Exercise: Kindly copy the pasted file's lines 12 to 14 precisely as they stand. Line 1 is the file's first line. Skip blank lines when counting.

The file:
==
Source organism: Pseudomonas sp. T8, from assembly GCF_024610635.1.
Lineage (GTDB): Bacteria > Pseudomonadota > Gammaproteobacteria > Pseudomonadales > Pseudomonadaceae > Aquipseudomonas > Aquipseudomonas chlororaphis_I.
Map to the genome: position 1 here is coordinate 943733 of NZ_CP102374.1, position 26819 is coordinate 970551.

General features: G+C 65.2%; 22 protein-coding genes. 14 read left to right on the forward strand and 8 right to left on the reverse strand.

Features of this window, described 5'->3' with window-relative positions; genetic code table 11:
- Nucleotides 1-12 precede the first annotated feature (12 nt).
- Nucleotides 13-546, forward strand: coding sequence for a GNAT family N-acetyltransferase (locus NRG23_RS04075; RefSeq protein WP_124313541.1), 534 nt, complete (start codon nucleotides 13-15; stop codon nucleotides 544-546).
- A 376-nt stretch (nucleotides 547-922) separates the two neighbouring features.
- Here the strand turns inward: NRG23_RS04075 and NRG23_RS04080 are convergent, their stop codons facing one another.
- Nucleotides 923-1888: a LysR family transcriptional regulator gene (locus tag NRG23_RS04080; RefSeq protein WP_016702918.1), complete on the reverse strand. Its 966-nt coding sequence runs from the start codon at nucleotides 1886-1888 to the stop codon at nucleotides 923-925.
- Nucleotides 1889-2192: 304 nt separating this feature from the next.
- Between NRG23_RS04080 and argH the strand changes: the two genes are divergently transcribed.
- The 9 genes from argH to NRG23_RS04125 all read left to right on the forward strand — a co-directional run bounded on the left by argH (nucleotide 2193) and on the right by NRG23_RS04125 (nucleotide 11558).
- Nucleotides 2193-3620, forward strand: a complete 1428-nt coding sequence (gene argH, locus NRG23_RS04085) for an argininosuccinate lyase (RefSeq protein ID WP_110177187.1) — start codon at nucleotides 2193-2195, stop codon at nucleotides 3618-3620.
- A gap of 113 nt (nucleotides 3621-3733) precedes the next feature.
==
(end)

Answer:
- Between NRG23_RS04080 and argH the strand changes: the two genes are divergently transcribed.
- The 9 genes from argH to NRG23_RS04125 all read left to right on the forward strand — a co-directional run bounded on the left by argH (nucleotide 2193) and on the right by NRG23_RS04125 (nucleotide 11558).
- Nucleotides 2193-3620, forward strand: a complete 1428-nt coding sequence (gene argH, locus NRG23_RS04085) for an argininosuccinate lyase (RefSeq protein ID WP_110177187.1) — start codon at nucleotides 2193-2195, stop codon at nucleotides 3618-3620.